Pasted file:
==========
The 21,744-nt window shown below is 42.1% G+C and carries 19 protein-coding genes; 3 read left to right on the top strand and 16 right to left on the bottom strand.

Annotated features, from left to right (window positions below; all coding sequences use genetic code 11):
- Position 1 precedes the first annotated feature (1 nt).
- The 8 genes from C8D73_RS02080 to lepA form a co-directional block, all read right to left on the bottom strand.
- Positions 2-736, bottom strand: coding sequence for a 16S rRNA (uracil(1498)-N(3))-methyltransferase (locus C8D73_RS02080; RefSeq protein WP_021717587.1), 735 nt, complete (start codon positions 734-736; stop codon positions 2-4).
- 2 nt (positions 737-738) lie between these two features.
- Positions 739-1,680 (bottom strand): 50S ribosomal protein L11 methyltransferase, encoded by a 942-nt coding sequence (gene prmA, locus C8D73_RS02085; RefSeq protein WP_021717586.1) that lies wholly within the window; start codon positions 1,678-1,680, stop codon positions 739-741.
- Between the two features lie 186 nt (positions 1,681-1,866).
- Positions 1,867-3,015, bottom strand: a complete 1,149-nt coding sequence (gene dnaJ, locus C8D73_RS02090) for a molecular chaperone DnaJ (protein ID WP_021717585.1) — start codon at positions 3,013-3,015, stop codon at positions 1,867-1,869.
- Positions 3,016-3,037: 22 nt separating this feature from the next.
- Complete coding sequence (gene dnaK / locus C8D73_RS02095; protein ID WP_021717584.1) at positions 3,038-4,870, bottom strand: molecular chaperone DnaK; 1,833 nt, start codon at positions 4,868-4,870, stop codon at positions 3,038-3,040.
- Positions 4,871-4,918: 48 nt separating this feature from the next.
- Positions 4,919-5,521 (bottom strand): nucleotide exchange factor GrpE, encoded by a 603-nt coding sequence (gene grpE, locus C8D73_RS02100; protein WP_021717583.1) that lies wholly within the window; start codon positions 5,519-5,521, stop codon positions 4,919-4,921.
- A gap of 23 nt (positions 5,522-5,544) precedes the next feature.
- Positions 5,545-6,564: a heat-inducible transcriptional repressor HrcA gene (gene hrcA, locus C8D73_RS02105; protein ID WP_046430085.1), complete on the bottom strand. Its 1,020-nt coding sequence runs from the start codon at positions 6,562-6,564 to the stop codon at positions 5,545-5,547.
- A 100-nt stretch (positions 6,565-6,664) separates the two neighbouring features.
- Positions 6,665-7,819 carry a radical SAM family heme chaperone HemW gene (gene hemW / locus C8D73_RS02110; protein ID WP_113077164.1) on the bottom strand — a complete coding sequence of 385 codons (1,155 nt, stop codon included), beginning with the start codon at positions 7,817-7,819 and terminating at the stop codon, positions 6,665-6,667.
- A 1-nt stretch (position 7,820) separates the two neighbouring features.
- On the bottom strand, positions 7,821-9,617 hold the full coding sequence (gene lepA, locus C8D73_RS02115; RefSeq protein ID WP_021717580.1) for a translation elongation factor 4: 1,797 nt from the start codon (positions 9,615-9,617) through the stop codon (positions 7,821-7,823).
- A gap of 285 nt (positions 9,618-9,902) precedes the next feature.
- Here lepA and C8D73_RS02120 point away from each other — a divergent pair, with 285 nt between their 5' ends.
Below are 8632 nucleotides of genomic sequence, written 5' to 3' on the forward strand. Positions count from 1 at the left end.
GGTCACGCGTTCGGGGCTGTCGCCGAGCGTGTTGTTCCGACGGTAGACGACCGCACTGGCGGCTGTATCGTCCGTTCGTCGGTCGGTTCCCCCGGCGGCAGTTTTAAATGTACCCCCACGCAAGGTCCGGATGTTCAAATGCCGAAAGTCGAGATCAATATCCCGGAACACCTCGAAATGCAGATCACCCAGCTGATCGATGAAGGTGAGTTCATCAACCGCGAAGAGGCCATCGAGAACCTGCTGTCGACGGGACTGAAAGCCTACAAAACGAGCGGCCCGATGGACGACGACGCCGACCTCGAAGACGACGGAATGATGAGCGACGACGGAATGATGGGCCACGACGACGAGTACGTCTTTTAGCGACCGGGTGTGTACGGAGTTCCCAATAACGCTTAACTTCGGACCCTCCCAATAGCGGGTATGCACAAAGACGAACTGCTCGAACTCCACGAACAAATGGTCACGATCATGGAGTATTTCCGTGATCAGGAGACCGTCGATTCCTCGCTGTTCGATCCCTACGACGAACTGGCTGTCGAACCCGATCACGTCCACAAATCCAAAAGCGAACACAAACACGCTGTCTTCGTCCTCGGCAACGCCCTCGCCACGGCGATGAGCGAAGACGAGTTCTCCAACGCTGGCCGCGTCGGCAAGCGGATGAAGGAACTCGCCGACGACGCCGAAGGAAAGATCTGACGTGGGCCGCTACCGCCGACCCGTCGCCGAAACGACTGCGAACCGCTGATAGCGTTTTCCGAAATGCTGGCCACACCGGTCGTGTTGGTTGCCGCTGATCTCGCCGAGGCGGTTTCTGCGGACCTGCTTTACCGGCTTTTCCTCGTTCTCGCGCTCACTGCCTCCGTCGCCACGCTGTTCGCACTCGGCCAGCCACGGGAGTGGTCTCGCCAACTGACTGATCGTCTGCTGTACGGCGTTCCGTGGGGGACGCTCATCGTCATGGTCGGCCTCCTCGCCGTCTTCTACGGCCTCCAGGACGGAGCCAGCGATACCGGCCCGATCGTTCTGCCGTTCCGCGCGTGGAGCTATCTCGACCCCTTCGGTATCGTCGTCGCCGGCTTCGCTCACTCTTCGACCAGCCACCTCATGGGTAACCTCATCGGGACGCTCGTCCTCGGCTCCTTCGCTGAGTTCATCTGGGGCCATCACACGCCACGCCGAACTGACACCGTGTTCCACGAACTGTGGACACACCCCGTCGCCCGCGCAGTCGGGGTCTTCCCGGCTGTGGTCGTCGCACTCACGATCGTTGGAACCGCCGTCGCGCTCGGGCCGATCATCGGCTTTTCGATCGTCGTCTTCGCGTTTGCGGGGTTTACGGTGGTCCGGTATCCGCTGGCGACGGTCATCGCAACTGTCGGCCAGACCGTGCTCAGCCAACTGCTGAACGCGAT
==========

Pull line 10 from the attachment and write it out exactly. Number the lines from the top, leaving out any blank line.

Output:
- Positions 3,016-3,037: 22 nt separating this feature from the next.